Do people with cluster headache have big skulls?

The cavernous sinus in cluster headache-a quantitative structural magnetic resonance imaging study

Arkink EB, Schoonman GG, van Vliet JA, et al.

Cephalalgia 2017; 37:208-213.



It has been hypothesized that a constitutionally narrow cavernous sinus might predispose individuals to cluster headache. Cavernous sinus dimensions, however, have never been assessed.


In this case-control study, we measured the dimensions of the cavernous sinus, skull base, internal carotid and pituitary gland with high-resolution T2-weighted magnetic resonance imaging in 25 episodic, 24 chronic and 13 probable cluster headache patients, 8 chronic paroxysmal hemicrania patients and 22 headache-free controls. Dimensions were compared between groups, correcting for age, sex and transcranial diameter. Results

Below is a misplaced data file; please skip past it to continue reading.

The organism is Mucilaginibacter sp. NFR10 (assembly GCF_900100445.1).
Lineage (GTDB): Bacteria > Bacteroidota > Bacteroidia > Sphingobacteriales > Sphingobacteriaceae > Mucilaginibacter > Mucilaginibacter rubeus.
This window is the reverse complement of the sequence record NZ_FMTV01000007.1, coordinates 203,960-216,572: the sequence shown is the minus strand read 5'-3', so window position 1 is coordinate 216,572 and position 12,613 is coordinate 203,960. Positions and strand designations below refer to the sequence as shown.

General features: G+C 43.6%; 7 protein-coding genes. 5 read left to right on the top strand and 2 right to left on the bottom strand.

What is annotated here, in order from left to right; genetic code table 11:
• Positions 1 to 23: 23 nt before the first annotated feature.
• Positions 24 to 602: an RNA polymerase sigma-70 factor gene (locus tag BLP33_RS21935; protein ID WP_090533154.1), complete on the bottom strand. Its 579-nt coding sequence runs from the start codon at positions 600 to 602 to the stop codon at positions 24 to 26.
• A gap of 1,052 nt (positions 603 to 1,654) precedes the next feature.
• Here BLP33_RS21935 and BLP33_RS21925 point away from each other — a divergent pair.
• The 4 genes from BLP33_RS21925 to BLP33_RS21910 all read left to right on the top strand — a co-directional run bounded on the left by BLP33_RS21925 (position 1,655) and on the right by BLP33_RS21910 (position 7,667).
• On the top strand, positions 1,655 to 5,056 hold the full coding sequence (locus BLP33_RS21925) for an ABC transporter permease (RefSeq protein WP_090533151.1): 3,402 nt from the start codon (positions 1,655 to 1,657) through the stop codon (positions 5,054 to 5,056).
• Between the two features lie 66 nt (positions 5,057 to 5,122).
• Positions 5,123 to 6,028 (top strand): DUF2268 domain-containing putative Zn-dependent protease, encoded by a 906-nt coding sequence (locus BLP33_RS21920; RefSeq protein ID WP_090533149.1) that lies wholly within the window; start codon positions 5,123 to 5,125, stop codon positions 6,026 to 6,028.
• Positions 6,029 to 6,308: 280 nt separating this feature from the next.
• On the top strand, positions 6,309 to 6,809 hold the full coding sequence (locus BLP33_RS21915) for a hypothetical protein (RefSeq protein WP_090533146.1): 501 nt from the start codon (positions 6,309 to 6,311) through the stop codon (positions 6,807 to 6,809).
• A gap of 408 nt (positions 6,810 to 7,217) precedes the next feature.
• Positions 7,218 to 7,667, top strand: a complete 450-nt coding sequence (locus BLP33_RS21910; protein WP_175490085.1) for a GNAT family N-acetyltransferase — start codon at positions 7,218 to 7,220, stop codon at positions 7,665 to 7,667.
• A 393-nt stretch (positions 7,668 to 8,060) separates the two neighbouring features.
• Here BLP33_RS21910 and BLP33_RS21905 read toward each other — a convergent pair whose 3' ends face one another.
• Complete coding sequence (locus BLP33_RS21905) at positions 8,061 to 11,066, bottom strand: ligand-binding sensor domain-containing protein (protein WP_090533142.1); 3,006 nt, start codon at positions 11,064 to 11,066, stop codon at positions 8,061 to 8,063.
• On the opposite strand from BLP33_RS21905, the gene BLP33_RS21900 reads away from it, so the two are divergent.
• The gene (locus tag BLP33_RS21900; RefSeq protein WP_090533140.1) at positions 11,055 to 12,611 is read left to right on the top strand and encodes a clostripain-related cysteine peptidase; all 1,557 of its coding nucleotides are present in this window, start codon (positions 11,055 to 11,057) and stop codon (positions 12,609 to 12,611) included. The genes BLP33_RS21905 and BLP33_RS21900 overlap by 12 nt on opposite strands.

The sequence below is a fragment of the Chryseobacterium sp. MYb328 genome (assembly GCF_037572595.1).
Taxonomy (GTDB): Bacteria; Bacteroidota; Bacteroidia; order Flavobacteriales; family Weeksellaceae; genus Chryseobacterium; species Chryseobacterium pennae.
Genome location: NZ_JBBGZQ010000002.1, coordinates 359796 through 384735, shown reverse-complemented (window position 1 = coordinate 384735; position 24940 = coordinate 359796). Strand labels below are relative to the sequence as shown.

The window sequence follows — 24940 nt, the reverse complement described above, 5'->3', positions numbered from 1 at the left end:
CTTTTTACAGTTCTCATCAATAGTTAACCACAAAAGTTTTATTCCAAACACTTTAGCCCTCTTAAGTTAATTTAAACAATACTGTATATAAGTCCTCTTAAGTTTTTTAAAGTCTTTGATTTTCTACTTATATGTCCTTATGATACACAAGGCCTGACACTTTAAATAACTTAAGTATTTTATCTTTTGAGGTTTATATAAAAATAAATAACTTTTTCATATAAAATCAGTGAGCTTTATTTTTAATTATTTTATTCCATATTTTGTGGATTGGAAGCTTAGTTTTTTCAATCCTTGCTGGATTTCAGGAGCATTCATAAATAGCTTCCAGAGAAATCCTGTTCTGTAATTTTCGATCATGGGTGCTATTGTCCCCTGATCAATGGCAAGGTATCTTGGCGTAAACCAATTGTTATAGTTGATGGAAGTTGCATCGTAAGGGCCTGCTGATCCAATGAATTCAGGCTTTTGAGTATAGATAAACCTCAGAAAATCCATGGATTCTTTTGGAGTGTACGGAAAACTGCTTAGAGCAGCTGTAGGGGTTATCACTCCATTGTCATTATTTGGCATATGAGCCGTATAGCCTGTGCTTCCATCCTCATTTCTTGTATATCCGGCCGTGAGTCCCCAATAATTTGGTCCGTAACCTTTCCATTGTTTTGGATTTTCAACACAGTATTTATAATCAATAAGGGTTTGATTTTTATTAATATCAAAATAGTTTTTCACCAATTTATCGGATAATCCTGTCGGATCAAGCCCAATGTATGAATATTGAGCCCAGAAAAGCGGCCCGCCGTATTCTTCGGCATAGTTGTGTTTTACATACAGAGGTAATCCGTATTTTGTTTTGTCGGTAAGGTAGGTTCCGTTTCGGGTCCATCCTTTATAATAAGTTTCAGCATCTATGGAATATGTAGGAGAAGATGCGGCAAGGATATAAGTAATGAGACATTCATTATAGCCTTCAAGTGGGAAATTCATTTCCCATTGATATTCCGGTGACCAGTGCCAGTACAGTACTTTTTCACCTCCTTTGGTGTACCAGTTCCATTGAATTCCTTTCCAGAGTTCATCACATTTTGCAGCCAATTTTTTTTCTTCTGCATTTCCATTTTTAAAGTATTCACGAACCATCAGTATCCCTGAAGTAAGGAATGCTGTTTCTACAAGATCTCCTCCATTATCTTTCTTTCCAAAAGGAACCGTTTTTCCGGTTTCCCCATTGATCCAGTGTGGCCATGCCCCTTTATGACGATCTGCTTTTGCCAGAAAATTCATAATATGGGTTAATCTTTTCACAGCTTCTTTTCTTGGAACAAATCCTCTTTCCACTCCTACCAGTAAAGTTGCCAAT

On qualitative inspection, no relevant pathology or anatomic variants that were previously associated with cluster headache or chronic paroxysmal hemicranias were observed in the cavernous sinus or paracavernous structures. The left-to-right transcranial diameter at the temporal fossa level (mean ± SD) was larger in the headache groups (episodic cluster headache: 147.5 ± 7.3 mm, p = 0.044; chronic cluster headache: 150.2 ± 7.3 mm, p < 0.001; probable cluster headache: 146.0 ± 5.3 mm, p = 0.012; and chronic paroxysmal hemicrania: 145.2 ± 9.4 mm, p = 0.044) compared with controls (140.2 ± 8.0 mm). After adjusting for transcranial diameter and correcting for multiple comparisons, there were no differences in the dimensions of the cavernous sinus and surrounding structures between headache patients and controls.


Patients with cluster headache or chronic paroxysmal hemicrania had wider skulls than headache-free controls, but the proportional dimensions of the cavernous sinus were similar.

This reference is now included in the neurochecklist:

Cluster headache (CH): clinical features

Abstract link

Cluster headache. Daniel Brown on Flikr.

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